Leukaemia survivor Dan Exelby is cycling nearly 600 miles through 25 counties at the end of June to commemorate a quarter of a century of being clear of the disease. In the first of a series of guest blogs, Dan shares why this cycle ride is so important to him and those who have been affected by blood cancer.
"In 1986, when I was 14 years old, I was diagnosed with acute lymphoblastic leukaemia (ALL). I was treated at Hammersmith Hospital, and at the time I was given a 50/50 chance of survival. Thankfully I was one of the lucky ones and was given the all clear in August 1988.
I wanted to do something to commemorate this and raise money for LLR, and as I’m a keen cyclist, my wife suggested I ride through 25 countries in Europe. This would have taken a bit too long, so my sister in law suggested 25 counties. This was a lot more doable, and following extensive bouts of map reading I have come up with a route that averages 80 miles a day, starting & ending at my parents’ house in Gloucestershire.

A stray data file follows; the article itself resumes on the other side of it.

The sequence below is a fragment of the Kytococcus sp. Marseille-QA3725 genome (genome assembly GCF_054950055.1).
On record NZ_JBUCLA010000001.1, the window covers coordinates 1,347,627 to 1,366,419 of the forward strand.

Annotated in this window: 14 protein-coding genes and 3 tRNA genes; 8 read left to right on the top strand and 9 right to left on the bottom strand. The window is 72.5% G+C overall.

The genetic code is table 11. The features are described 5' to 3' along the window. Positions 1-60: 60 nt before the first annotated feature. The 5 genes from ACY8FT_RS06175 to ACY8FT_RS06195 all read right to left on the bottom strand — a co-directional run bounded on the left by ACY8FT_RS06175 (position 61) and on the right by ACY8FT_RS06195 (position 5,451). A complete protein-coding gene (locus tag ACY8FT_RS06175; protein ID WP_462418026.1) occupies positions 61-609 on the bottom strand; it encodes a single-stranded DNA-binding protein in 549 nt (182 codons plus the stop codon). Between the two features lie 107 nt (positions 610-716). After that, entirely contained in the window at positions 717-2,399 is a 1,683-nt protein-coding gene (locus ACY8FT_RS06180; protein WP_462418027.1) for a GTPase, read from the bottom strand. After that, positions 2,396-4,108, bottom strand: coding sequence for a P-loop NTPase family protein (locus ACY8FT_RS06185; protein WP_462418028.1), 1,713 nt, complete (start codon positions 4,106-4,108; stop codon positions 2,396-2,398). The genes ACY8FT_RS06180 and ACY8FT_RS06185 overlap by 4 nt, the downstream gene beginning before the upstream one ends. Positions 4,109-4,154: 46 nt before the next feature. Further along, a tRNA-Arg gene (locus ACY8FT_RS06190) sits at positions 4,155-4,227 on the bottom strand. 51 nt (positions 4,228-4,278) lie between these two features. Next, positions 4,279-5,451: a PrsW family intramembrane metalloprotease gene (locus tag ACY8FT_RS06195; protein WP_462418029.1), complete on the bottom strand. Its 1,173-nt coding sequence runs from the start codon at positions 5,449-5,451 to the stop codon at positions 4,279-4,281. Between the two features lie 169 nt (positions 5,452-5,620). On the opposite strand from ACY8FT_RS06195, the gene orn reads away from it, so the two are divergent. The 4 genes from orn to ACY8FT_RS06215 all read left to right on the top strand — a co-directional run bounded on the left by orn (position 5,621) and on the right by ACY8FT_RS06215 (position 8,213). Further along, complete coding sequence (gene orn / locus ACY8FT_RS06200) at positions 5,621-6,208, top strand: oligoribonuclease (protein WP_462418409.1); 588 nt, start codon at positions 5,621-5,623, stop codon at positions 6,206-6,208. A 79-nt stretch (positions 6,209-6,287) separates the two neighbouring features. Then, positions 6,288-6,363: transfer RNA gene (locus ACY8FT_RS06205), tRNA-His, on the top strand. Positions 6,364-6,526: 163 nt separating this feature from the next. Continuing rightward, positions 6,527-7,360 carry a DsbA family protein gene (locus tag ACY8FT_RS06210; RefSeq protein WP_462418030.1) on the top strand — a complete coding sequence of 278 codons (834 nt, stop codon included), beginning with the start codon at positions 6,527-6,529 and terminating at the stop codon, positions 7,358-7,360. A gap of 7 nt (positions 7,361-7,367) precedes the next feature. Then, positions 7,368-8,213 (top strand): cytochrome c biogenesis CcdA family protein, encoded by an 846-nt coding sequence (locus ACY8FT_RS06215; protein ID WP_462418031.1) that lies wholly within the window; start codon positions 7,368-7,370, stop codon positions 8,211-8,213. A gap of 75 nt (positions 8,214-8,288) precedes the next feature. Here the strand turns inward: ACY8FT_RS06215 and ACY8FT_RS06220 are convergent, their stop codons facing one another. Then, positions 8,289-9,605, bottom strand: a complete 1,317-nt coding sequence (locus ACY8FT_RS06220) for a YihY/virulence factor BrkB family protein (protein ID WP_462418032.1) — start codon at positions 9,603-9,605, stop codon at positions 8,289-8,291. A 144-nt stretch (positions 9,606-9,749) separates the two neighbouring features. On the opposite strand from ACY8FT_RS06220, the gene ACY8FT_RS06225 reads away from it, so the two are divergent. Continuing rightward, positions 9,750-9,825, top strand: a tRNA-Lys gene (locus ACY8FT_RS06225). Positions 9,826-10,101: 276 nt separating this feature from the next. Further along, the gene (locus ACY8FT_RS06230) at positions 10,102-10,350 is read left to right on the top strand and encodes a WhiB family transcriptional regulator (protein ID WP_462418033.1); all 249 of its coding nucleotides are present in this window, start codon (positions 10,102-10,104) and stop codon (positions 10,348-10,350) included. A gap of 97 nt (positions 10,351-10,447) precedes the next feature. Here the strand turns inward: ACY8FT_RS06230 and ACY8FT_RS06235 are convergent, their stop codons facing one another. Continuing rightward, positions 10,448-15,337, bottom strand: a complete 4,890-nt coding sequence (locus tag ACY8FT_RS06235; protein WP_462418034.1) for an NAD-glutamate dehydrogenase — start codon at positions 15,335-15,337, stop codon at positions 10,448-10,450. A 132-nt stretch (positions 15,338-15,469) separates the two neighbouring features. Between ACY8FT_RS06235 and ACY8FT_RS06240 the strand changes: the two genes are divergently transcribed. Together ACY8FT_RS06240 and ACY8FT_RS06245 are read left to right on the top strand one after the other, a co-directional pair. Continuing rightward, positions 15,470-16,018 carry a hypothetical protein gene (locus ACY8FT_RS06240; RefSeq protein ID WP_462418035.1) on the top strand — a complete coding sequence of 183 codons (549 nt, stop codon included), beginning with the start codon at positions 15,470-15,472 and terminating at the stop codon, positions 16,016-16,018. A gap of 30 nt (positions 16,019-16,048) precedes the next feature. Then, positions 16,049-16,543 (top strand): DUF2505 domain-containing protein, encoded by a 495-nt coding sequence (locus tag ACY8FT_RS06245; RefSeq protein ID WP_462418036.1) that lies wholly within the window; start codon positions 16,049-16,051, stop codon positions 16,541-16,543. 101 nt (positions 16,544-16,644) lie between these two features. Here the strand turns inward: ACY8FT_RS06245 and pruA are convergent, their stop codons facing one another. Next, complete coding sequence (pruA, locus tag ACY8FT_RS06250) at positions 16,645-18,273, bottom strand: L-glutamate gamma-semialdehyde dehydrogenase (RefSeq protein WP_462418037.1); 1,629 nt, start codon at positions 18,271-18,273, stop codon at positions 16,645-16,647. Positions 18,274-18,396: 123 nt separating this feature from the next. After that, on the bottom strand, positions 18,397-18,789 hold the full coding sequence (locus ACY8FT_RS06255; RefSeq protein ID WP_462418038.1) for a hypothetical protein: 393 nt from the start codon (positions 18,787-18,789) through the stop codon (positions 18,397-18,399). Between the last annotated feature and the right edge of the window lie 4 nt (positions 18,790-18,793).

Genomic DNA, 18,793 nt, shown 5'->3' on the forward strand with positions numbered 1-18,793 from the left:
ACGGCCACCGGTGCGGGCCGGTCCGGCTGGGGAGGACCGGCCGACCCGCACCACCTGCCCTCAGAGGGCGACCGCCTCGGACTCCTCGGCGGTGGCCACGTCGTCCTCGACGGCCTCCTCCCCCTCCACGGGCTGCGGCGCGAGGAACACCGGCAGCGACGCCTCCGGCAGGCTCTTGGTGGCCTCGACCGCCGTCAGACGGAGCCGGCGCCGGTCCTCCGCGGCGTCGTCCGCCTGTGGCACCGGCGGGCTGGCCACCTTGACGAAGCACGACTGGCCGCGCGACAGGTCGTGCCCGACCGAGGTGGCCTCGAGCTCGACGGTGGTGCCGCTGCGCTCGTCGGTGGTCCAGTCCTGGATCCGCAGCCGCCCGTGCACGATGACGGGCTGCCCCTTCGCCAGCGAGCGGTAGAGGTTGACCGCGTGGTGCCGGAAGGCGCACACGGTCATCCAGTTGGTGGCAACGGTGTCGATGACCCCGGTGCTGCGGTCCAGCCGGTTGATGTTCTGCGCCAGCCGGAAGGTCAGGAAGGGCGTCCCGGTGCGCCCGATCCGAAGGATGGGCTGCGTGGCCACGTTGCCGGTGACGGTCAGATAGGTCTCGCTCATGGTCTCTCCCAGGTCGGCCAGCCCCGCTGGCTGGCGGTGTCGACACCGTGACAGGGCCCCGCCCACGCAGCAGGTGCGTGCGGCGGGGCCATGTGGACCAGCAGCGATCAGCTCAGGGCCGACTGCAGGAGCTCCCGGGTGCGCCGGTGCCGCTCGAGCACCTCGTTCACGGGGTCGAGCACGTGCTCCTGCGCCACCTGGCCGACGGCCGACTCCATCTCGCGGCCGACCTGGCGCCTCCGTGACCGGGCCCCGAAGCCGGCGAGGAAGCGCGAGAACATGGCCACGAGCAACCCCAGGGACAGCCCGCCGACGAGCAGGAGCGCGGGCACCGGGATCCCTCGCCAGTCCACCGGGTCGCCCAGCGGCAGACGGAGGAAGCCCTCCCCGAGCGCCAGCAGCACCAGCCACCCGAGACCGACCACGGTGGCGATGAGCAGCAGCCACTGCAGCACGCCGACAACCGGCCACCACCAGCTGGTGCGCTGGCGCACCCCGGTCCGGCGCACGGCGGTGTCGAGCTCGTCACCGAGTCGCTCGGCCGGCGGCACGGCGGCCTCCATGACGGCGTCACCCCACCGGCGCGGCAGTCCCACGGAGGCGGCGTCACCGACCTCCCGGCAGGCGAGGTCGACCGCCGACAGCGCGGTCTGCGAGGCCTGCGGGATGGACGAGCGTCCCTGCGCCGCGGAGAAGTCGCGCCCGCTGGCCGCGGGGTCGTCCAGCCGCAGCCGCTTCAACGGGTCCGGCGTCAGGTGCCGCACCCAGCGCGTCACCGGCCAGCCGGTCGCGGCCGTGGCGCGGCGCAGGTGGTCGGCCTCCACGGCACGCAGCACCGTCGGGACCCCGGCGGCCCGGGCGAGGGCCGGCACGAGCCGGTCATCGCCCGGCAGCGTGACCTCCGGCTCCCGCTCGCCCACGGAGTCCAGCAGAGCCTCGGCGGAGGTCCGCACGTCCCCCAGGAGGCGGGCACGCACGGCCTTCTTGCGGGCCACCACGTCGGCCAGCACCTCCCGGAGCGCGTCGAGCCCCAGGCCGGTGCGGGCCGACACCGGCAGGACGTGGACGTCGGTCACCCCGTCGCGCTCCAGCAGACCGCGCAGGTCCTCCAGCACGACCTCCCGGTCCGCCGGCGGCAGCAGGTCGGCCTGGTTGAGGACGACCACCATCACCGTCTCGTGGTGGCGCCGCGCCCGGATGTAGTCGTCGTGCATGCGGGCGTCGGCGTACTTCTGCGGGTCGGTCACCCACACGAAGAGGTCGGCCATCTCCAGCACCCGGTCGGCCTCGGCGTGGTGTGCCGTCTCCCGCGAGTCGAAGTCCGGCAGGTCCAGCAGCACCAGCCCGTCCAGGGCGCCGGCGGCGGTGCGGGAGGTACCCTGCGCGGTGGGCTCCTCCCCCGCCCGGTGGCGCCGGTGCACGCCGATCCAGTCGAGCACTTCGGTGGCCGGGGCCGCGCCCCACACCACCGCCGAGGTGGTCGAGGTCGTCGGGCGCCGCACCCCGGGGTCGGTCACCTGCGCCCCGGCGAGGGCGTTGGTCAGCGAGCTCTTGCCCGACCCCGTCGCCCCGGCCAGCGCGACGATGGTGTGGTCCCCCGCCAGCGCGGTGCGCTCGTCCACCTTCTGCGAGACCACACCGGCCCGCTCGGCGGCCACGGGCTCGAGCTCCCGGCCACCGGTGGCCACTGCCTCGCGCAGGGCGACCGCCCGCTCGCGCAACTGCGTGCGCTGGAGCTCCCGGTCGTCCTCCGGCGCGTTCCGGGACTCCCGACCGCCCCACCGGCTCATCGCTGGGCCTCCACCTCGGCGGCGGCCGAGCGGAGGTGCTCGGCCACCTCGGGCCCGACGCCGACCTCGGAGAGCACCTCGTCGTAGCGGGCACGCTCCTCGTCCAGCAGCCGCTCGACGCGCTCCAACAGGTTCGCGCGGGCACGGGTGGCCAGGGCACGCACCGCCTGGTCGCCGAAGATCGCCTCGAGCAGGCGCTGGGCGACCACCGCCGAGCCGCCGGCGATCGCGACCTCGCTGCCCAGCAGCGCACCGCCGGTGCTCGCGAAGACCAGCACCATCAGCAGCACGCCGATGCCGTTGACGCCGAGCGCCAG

One thing that my family and I always struggled with during my illness was finding examples of teenagers who had beaten leukaemia – through local press and radio we are hoping to raise awareness that it can be beaten.
Five friends are joining me for the whole ride, with others doing days here and there – it will be hard work but hopefully enjoyable as well as raising money and awareness for a charity that has done so much for me and people like me."
To support Dan in his 25 Years 25 Counties cycling challenge and sponsor him, click here.